11. #11
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    The best way to get good at biking is biking. If you're not going to ride I'd say do anything and everything else. Mix it up as much as possible so you're not a one trick pony. I'd do a workout program like P90X, Insanity, Asylum, etc.

  12. #12
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    Traditionally, most pros (especially out west) use cross country skiiing or snowshoeing as a crosstraining tool. As limba noted above, if you want to get faster on the bike, riding more is the best bet.

    To me cross training is a way to get away from the bike for a while but continue to maintain by endurance and balance out my other muscles. running, lifting, ice hockey, soccer, etc are all other sports I enjoy if I'm away from the bike for a while.

  13. #13
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    'Not a sport, but I have a versaclimber which I used to use regularly prior to getting into riding.
    If I weren't able to ride as often, I would definitely be using that machine again to maintain/enhance cardio.

  14. #14
    pk1
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    Quote Originally Posted by lgh View Post
    Why do you want to do cross-training?
    Larry
    Quote Originally Posted by limba View Post
    The best way to get good at biking is biking. If you're not going to ride I'd say do anything and everything else. Mix it up as much as possible so you're not a one trick pony. I'd do a workout program like P90X, Insanity, Asylum, etc.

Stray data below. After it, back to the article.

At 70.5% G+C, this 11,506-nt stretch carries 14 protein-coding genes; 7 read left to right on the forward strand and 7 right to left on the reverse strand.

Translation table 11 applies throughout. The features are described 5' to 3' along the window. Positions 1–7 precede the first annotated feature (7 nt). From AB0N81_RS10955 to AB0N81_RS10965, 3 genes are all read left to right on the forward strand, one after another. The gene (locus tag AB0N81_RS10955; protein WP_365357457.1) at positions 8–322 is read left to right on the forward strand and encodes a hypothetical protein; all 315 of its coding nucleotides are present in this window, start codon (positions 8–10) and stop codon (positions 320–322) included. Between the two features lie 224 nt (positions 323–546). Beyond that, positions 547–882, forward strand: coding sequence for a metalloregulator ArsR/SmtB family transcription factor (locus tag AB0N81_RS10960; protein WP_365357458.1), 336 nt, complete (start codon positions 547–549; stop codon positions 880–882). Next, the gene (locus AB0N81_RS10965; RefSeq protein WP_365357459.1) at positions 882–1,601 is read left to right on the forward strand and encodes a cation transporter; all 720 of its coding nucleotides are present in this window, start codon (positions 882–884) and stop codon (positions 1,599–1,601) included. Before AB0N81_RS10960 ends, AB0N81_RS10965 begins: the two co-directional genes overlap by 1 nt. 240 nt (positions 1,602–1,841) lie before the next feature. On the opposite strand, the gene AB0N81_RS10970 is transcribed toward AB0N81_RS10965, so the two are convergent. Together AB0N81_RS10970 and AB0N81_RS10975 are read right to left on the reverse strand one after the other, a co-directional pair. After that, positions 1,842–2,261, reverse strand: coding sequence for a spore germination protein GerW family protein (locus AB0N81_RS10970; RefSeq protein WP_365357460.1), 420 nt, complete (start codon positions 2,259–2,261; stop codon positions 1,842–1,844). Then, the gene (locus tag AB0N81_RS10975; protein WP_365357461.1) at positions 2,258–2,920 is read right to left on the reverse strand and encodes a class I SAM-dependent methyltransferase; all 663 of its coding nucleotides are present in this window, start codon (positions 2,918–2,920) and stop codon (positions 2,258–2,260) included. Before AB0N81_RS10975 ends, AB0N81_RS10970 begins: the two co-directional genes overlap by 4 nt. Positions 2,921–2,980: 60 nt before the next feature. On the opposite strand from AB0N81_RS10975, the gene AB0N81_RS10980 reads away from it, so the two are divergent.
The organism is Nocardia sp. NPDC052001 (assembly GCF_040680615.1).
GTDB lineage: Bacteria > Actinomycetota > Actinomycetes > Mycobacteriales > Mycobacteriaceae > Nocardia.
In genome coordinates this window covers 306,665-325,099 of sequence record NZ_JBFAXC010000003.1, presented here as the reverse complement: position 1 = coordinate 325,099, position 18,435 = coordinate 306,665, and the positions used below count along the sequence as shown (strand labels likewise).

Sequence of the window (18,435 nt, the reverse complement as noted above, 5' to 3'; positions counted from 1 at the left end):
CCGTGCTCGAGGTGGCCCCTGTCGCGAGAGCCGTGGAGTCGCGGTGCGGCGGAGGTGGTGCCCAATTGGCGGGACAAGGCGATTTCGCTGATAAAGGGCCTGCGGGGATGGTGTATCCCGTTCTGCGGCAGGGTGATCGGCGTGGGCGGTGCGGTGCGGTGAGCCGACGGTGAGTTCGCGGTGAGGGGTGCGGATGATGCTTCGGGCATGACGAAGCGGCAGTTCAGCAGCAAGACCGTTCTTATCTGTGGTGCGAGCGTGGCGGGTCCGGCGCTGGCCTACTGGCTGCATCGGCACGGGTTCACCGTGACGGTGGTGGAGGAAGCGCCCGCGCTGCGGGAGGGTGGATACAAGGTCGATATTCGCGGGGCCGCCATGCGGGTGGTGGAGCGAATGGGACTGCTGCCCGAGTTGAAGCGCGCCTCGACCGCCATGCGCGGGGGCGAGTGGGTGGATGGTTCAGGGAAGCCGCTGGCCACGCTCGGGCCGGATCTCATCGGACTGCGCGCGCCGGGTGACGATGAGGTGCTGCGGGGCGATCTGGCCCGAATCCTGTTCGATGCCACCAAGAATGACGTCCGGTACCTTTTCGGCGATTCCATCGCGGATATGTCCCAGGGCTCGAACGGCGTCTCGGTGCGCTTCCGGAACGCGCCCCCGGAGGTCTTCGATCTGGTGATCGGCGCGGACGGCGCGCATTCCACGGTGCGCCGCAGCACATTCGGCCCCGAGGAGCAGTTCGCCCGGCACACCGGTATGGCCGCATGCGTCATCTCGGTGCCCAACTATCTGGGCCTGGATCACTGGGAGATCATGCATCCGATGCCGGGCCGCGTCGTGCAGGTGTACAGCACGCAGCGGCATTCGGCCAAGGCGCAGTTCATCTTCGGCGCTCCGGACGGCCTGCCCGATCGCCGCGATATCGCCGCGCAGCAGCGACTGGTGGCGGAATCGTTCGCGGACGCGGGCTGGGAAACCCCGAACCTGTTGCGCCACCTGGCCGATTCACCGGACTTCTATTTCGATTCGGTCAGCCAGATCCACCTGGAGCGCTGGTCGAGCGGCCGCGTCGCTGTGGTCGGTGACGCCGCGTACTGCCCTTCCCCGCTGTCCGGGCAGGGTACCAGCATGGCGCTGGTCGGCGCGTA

exactly! as the OP notes, there are a number of different reasons for doing cross training but if you really want to be better on the bike then concentrate on riding the bike! (even if that is an indoor bike)

    i do some strength work in the gym, in part because i lack outright power and in part to work on specific muscle engagement patterns and weaknesses.
    i also do some running as its very time efficient and relates well to cycling, also i do some duathlons.
    otherwise most of what might be called cross training is really just stuff i want to do.

  15. #15
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    Another one I forgot about, Rock Climbing! I never appreciated my rock climbing to cycling benefits until I tackled a 60mi race this summer. I noticed that even with hydraulic brakes I'd still get the forearm pump. It wasn't too bad, but I can bet any amount of money that without my 2-3 rock wall days a week I would have been in serious discomfort.

  16. #16
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    Quote Originally Posted by Lemiwinks View Post
    I'd still get the forearm pump.
    That reminded me of another great cross training sport: dirt biking on motorcycle.

    Seems that all people who motorcross have great handling skills. But the fitness it builds is a bit different (more strength), and there's no oscillation of the legs.

    I coach a high school team with students new to biking. One kid rides moto and his handling skills are head and shoulders above every one else.
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  17. #17
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    surfing, works core/ shoulders, arms. Improves balance and has an endurance factor if you paddle a lot.

    But like everyone above stated, to be a good cyclist one must cycle.

  18. #18
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    dirtbike riding is great. Coming from a 215lb bike to a 25lb feels great, plus you get used to trails at a much faster speed. Panch is spot on.
    Running is also good for cardio.

  19. #19
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    Quote Originally Posted by chuck D View Post
    ... skate skiing
    yes, Yes, YES!

    cardio, endurance, upper body. I'm in better shape after a good skate ski season than I am after a good mtb season.